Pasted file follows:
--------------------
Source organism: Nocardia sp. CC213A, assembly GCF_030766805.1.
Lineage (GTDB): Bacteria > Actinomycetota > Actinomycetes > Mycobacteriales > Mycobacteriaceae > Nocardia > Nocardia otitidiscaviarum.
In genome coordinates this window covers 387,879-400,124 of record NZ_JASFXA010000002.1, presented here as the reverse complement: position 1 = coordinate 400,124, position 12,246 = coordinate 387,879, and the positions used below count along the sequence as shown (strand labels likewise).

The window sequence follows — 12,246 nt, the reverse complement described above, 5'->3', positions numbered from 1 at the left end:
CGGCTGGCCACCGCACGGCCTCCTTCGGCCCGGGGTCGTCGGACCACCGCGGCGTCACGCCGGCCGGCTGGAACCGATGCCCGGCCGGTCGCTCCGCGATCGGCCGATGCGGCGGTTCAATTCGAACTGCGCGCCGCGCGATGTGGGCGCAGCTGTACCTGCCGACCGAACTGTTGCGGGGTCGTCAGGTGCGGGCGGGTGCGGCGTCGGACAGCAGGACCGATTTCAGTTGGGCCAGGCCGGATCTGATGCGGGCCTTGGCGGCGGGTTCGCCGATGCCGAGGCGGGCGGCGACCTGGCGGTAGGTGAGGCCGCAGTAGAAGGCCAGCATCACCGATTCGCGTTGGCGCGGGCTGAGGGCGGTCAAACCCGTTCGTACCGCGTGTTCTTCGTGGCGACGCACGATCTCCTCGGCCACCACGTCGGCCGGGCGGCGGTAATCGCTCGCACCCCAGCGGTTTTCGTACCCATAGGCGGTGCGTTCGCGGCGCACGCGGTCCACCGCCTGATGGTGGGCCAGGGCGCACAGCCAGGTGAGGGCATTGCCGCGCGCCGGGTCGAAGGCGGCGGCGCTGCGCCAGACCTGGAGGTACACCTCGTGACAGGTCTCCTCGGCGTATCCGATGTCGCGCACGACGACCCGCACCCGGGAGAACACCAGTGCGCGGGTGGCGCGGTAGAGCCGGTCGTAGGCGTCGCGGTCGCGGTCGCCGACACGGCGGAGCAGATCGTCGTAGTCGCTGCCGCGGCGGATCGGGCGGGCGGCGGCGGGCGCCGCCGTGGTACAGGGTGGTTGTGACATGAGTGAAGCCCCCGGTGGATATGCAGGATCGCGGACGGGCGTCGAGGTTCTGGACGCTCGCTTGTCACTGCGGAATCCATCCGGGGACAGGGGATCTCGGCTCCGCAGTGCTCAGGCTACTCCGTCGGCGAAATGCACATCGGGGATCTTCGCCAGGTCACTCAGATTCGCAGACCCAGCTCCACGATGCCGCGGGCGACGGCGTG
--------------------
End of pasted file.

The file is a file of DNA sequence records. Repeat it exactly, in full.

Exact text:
Source organism: Nocardia sp. CC213A, assembly GCF_030766805.1.
Lineage (GTDB): Bacteria > Actinomycetota > Actinomycetes > Mycobacteriales > Mycobacteriaceae > Nocardia > Nocardia otitidiscaviarum.
In genome coordinates this window covers 387,879-400,124 of record NZ_JASFXA010000002.1, presented here as the reverse complement: position 1 = coordinate 400,124, position 12,246 = coordinate 387,879, and the positions used below count along the sequence as shown (strand labels likewise).

The window sequence follows — 12,246 nt, the reverse complement described above, 5'->3', positions numbered from 1 at the left end:
CGGCTGGCCACCGCACGGCCTCCTTCGGCCCGGGGTCGTCGGACCACCGCGGCGTCACGCCGGCCGGCTGGAACCGATGCCCGGCCGGTCGCTCCGCGATCGGCCGATGCGGCGGTTCAATTCGAACTGCGCGCCGCGCGATGTGGGCGCAGCTGTACCTGCCGACCGAACTGTTGCGGGGTCGTCAGGTGCGGGCGGGTGCGGCGTCGGACAGCAGGACCGATTTCAGTTGGGCCAGGCCGGATCTGATGCGGGCCTTGGCGGCGGGTTCGCCGATGCCGAGGCGGGCGGCGACCTGGCGGTAGGTGAGGCCGCAGTAGAAGGCCAGCATCACCGATTCGCGTTGGCGCGGGCTGAGGGCGGTCAAACCCGTTCGTACCGCGTGTTCTTCGTGGCGACGCACGATCTCCTCGGCCACCACGTCGGCCGGGCGGCGGTAATCGCTCGCACCCCAGCGGTTTTCGTACCCATAGGCGGTGCGTTCGCGGCGCACGCGGTCCACCGCCTGATGGTGGGCCAGGGCGCACAGCCAGGTGAGGGCATTGCCGCGCGCCGGGTCGAAGGCGGCGGCGCTGCGCCAGACCTGGAGGTACACCTCGTGACAGGTCTCCTCGGCGTATCCGATGTCGCGCACGACGACCCGCACCCGGGAGAACACCAGTGCGCGGGTGGCGCGGTAGAGCCGGTCGTAGGCGTCGCGGTCGCGGTCGCCGACACGGCGGAGCAGATCGTCGTAGTCGCTGCCGCGGCGGATCGGGCGGGCGGCGGCGGGCGCCGCCGTGGTACAGGGTGGTTGTGACATGAGTGAAGCCCCCGGTGGATATGCAGGATCGCGGACGGGCGTCGAGGTTCTGGACGCTCGCTTGTCACTGCGGAATCCATCCGGGGACAGGGGATCTCGGCTCCGCAGTGCTCAGGCTACTCCGTCGGCGAAATGCACATCGGGGATCTTCGCCAGGTCACTCAGATTCGCAGACCCAGCTCCACGATGCCGCGGGCGACGGCGTG